'Tree Bob,' grounds services veteran, bids farewell to the Farm

L.A. Cicero Bob Garner

Bob Garner, foreground, first came to work on campus at age 17 and stayed for about 47 years until his retirement on July 31. He is shown in this 1999 News Service photo with a tree crew that includes from left to right, Sergio Larios, Ray Castillo and Neftali Galvan.

If the palms that line the mile-long approach to campus could bow, they might have done so in unison last Monday afternoon for Robert Garner, who retired on July 31 after nearly half a century on the Farm. Known by many around campus as "Tree Bob," Garner first came to Stanford in 1959 and started as a teenager working in a greenhouse; over the decades he took on various other responsibilities that eventually groomed him for the role of tree specialist.

At a going-away lunch on July 28 between the Avery Aquatic Center and the Sunken Diamond, some of Stanford's highest ranking staff offered their gratitude and goodbyes—including Herb Fong, the university's head gardener; Chris Christofferson, associate vice provost for facilities; and Provost John Etchemendy. Garner's immediate supervisor over the past nine years, Grounds Superintendent Bob Murphy, spoke as well.

"Forty-seven years ago, I was just born," Murphy said. "The grounds department was a very different place back then. Stanford was also a very different place. There was lots of open space everywhere, and as Bob likes to put it, 'There were fields from here to breakfast.'"

Over the years, Garner has worked in a nursery and driven a tractor over the vast and rolling expanse of university lands—having never operated one prior. He also has mulched countless branches with a brush chipper, cleared fallen leaves in the Main Quad back when it was carpeted with gravel, cleaned the Roble swimming pool and field on a daily basis and, before Stanford eschewed pesticides, sprayed flora throughout campus—sometimes, beginning at 3 a.m.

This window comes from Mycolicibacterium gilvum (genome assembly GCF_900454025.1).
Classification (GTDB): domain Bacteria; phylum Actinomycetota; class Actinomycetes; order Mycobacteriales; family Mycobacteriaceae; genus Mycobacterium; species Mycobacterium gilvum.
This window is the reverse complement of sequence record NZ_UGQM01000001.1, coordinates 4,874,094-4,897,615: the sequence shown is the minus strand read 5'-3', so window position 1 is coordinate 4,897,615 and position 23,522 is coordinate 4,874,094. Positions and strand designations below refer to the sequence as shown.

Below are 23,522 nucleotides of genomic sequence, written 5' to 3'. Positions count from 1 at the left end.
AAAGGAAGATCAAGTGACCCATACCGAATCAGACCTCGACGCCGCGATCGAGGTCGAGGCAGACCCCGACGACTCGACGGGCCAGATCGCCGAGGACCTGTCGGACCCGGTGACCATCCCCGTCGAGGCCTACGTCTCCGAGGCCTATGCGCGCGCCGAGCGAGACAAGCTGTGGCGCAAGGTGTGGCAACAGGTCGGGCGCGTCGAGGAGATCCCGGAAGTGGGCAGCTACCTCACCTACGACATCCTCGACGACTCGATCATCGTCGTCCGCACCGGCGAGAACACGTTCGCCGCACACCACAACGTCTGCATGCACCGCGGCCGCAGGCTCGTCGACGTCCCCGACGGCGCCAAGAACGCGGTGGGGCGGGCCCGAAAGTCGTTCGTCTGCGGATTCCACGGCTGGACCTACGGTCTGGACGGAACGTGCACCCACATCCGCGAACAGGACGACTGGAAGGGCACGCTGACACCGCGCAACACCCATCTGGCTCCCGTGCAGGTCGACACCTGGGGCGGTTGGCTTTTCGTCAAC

All this was recounted by one colleague after another at the lunch, which doubled as a roast that was rife with jokes about Garner that ranged from his handlebar mustache in the seventies to the veteran's wily ways of wiggling out of this job or that. Cohorts even got personal, but that just seemed to prove how tight knit they were with Garner and his family. His wife, Barbara, and a handful of close relatives sat at a table in the center of the festivities.

"My condolences go out to Barbara today because she now gets the whole husband but only half the income," said Mary Nolan, field supervisor for Grounds Services and emcee of the event. The lunch opened with a poem by Fong called "47 Years at Stanford" and ended with groundskeeper Chris McGilvery lip-synching to Ol' Blue Eyes' "My Way."

Through it all, Garner took it in with a grin—no retorts, just a thumbs-up most times. Murphy gave Garner a digital camera to capture his upcoming trip to Alaska, his tree crew presented him with a new chainsaw, and the Raging Grannies even stopped by—with parasols and pearls in tow—to lead the crowd of several hundred in a few sing-alongs about Bob and his longtime involvement in organized labor and keeping the campus green.

On a serious note, Christofferson said Garner has provided some balance on a staff that has become more diverse age-wise in recent years and for demonstrating to younger employees, who might see "their career in terms of portability," that it is possible to create a life's body of work instead of changing jobs every few years.

"Younger people don't look at their careers as a life spent working for one employer—and so Bob really represents, I think, what is a very rare and a very valuable thing," Christofferson said. "Bob's career has been here, committed to Stanford, and I bless you for it."

Etchemendy spoke next, stating that when students and parents are polled about what attracted them most to Stanford, one of the most frequently given answers is the beauty of the campus. He said that asset is a testament to Garner's work, and the efforts of the grounds and facilities personnel as well.

"The success of a place like Stanford rests on the knowledge, loyalty and commitment of people like Bob Garner," Etchemendy said. "Stanford is very privileged to have had Bob here for 47 years and to devote those 47 years to the health and welfare of the nearly 50,000 trees on this campus."